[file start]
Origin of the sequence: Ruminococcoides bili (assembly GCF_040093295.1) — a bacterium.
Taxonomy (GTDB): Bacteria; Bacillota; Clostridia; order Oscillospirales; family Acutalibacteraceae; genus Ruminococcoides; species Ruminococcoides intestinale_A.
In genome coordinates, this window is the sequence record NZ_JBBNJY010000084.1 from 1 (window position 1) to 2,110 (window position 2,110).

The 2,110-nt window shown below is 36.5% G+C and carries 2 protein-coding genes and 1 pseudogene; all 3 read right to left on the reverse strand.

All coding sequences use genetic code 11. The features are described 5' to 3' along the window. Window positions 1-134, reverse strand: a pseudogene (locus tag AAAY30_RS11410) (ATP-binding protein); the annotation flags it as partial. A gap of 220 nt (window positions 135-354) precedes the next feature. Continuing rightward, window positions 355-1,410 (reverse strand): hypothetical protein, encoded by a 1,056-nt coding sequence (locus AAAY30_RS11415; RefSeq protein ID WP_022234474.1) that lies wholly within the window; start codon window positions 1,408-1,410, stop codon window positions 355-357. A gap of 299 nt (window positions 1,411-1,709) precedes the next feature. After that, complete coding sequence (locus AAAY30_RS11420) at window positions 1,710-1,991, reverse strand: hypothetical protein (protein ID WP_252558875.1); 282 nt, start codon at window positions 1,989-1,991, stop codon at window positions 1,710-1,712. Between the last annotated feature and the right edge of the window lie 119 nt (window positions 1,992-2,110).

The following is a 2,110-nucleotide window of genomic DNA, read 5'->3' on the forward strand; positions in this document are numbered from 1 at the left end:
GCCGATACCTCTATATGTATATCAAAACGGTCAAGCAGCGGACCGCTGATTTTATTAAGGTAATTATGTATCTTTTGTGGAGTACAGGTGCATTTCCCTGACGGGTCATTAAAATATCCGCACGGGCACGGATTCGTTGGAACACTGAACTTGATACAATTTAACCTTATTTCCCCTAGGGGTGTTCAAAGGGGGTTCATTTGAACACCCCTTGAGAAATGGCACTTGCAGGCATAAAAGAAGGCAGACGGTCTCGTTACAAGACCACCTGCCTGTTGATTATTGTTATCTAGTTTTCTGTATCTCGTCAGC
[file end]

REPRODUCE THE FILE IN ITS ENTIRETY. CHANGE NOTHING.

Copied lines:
Origin of the sequence: Ruminococcoides bili (assembly GCF_040093295.1) — a bacterium.
Taxonomy (GTDB): Bacteria; Bacillota; Clostridia; order Oscillospirales; family Acutalibacteraceae; genus Ruminococcoides; species Ruminococcoides intestinale_A.
In genome coordinates, this window is the sequence record NZ_JBBNJY010000084.1 from 1 (window position 1) to 2,110 (window position 2,110).

The 2,110-nt window shown below is 36.5% G+C and carries 2 protein-coding genes and 1 pseudogene; all 3 read right to left on the reverse strand.

All coding sequences use genetic code 11. The features are described 5' to 3' along the window. Window positions 1-134, reverse strand: a pseudogene (locus tag AAAY30_RS11410) (ATP-binding protein); the annotation flags it as partial. A gap of 220 nt (window positions 135-354) precedes the next feature. Continuing rightward, window positions 355-1,410 (reverse strand): hypothetical protein, encoded by a 1,056-nt coding sequence (locus AAAY30_RS11415; RefSeq protein ID WP_022234474.1) that lies wholly within the window; start codon window positions 1,408-1,410, stop codon window positions 355-357. A gap of 299 nt (window positions 1,411-1,709) precedes the next feature. After that, complete coding sequence (locus AAAY30_RS11420) at window positions 1,710-1,991, reverse strand: hypothetical protein (protein ID WP_252558875.1); 282 nt, start codon at window positions 1,989-1,991, stop codon at window positions 1,710-1,712. Between the last annotated feature and the right edge of the window lie 119 nt (window positions 1,992-2,110).

The following is a 2,110-nucleotide window of genomic DNA, read 5'->3' on the forward strand; positions in this document are numbered from 1 at the left end:
GCCGATACCTCTATATGTATATCAAAACGGTCAAGCAGCGGACCGCTGATTTTATTAAGGTAATTATGTATCTTTTGTGGAGTACAGGTGCATTTCCCTGACGGGTCATTAAAATATCCGCACGGGCACGGATTCGTTGGAACACTGAACTTGATACAATTTAACCTTATTTCCCCTAGGGGTGTTCAAAGGGGGTTCATTTGAACACCCCTTGAGAAATGGCACTTGCAGGCATAAAAGAAGGCAGACGGTCTCGTTACAAGACCACCTGCCTGTTGATTATTGTTATCTAGTTTTCTGTATCTCGTCAGC